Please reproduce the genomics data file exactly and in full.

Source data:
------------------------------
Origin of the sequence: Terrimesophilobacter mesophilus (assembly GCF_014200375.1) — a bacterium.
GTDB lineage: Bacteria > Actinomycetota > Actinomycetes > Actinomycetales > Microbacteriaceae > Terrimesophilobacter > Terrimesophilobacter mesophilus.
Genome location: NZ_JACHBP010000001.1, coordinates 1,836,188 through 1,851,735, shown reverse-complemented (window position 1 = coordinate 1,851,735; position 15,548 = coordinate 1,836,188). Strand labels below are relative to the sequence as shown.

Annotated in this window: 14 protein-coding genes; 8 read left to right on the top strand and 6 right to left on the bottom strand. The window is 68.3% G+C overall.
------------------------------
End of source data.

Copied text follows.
Origin of the sequence: Terrimesophilobacter mesophilus (assembly GCF_014200375.1) — a bacterium.
GTDB lineage: Bacteria > Actinomycetota > Actinomycetes > Actinomycetales > Microbacteriaceae > Terrimesophilobacter > Terrimesophilobacter mesophilus.
Genome location: NZ_JACHBP010000001.1, coordinates 1,836,188 through 1,851,735, shown reverse-complemented (window position 1 = coordinate 1,851,735; position 15,548 = coordinate 1,836,188). Strand labels below are relative to the sequence as shown.

Annotated in this window: 14 protein-coding genes; 8 read left to right on the top strand and 6 right to left on the bottom strand. The window is 68.3% G+C overall.